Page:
Parker Hannifin Seals

  1. Optimizing Rubber Component Design With Nonlinear Finite Element Analysis (FEA)

    Have you been frustrated with going through multiple design iterations when rubber components are failing due to high stresses or your device has been leaking due to insufficient compression? Have you lost months and months of precious time having to recut tools and make design changes?

    FEA takes out the guesswork

    Finite element analysis, also known as FEA, is an effective tool used in design iterations. It allows for different design ideas, options, and alterations to be quickly, effectively, and precisely compared. 

    Using FEA can improve both the speed and quality of product design as well as reduce the overall cost. Rubber parts, such as silicone diaphragms, septums, seals, valves, tubing, and balloons are critical components in today’s medical devices that can benefit from the use of FEA.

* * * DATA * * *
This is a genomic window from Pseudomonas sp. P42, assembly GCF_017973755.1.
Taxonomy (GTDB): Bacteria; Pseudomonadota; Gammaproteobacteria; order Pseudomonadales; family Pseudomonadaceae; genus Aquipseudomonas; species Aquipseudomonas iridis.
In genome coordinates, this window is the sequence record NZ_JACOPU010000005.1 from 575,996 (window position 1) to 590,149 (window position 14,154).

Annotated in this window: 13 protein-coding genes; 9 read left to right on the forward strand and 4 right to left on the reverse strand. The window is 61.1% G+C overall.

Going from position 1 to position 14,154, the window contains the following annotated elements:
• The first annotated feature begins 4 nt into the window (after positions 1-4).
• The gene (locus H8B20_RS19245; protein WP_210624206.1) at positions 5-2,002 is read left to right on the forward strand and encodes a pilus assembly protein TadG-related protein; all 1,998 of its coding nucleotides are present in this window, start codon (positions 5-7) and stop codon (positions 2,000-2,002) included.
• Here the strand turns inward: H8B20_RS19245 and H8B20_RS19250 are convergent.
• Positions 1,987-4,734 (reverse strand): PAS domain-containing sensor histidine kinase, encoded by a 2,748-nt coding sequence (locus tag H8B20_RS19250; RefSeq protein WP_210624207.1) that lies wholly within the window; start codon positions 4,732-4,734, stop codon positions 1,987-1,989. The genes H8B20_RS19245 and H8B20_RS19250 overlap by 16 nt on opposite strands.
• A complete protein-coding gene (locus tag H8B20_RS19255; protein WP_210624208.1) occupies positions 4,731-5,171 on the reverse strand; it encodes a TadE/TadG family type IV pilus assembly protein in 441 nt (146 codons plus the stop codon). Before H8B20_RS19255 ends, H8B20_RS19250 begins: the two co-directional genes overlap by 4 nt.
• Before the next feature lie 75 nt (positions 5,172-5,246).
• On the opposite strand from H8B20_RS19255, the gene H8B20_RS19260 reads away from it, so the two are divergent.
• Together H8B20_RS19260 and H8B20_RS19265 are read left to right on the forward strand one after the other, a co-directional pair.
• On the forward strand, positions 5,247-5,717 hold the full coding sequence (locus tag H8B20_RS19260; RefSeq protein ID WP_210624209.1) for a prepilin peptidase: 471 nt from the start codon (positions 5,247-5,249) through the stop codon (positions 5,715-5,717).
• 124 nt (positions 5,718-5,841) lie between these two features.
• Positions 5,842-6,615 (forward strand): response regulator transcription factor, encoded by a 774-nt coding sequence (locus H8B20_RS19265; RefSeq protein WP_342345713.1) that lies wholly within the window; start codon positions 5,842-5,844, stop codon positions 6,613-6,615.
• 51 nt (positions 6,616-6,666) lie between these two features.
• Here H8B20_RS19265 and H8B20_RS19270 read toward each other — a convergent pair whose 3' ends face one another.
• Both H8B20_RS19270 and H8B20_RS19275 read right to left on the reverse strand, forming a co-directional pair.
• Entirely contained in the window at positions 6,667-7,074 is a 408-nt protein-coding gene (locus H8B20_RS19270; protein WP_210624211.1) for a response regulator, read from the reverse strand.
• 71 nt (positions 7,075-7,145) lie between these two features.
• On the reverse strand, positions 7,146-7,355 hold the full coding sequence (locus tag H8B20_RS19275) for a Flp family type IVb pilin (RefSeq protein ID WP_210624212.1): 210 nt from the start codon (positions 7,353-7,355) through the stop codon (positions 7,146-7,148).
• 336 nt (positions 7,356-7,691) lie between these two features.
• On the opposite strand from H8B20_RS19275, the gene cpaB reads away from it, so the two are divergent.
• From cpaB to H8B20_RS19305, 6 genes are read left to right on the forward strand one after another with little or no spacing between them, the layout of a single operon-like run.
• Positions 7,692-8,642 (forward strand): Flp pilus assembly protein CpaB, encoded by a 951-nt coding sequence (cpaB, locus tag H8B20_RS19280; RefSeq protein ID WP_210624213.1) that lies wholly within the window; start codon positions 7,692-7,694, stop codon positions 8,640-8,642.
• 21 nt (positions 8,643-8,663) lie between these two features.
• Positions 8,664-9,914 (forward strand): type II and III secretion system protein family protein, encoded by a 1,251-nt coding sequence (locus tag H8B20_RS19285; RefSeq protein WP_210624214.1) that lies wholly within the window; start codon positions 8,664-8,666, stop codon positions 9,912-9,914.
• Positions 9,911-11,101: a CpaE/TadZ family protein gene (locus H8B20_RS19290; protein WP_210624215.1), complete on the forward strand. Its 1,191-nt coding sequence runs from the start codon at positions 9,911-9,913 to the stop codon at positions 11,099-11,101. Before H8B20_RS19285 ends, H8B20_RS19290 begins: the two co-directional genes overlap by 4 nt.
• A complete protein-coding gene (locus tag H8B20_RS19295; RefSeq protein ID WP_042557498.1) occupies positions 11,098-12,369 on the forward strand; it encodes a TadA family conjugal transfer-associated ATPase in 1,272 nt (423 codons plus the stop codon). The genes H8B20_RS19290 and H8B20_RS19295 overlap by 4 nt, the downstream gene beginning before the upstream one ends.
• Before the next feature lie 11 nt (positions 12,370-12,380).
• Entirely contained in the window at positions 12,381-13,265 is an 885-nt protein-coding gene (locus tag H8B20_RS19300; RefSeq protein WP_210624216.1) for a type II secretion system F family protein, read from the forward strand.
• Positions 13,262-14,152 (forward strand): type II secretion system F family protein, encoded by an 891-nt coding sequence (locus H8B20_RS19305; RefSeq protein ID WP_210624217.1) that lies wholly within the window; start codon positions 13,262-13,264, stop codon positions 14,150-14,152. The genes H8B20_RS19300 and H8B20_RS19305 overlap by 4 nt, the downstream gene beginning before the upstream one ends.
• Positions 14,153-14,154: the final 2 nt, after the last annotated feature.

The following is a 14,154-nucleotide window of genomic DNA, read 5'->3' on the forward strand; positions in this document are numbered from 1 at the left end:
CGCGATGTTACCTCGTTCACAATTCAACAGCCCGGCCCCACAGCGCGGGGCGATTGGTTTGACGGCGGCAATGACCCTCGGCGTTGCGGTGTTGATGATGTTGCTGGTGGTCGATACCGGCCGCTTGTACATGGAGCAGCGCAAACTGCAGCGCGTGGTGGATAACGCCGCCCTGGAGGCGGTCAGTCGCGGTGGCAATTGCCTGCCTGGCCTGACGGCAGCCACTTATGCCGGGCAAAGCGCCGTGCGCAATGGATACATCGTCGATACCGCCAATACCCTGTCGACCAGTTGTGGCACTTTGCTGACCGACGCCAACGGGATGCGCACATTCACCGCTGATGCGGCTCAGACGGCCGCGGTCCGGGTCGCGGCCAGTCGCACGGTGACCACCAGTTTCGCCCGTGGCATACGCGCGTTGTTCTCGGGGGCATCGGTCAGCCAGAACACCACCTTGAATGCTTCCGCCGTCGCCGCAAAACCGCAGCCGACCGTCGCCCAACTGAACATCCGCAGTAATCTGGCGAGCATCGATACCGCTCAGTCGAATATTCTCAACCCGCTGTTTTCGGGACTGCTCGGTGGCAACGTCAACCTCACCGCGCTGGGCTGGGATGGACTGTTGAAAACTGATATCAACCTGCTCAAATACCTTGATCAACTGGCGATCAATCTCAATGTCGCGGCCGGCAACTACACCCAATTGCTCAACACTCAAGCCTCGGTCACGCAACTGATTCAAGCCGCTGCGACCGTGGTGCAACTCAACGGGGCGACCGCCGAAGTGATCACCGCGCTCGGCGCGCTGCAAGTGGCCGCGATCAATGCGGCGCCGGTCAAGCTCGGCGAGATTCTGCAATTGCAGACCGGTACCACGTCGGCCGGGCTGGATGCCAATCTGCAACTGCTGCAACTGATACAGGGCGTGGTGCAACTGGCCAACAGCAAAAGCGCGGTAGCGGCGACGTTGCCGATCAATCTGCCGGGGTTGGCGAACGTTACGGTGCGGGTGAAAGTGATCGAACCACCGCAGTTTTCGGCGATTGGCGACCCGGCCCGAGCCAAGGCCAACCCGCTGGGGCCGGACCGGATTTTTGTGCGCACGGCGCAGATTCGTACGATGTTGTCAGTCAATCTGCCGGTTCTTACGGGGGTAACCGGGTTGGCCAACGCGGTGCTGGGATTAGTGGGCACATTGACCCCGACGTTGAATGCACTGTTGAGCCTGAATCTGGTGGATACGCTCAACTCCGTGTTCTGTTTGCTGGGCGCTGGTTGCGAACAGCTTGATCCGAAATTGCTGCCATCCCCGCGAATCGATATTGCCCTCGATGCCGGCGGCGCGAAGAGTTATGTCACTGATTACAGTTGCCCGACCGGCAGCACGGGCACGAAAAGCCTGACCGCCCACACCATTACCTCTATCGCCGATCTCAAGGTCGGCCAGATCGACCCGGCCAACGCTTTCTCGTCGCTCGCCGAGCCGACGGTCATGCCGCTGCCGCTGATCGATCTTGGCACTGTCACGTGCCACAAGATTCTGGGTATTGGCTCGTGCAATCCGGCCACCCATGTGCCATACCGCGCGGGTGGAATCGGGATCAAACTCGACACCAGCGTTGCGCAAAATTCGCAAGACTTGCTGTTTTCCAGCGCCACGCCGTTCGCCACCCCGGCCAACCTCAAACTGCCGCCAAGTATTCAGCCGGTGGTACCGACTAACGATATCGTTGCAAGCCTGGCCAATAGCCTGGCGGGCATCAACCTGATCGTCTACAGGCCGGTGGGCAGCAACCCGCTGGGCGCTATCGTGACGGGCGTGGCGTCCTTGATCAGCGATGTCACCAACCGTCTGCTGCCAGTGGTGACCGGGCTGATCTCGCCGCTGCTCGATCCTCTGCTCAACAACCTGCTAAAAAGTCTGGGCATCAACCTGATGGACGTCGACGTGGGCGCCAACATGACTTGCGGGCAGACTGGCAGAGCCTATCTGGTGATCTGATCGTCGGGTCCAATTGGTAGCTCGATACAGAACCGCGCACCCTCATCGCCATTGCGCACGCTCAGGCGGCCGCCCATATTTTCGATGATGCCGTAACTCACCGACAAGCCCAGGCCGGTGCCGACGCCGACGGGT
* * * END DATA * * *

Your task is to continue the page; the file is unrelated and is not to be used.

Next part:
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  2. Sealing Solution Extends Service Life of Swivel Joints

    Mobile cranes perform a wide variety of tasks, typically of the heavy-duty kind. The work they do and the locations at which they operate are frequently exposed to harsh climatic conditions in places with insufficient infrastructure. This means that the sites at which the cranes are positioned and the environment in which they move is often not entirely suitable for this kind of heavy construction equipment.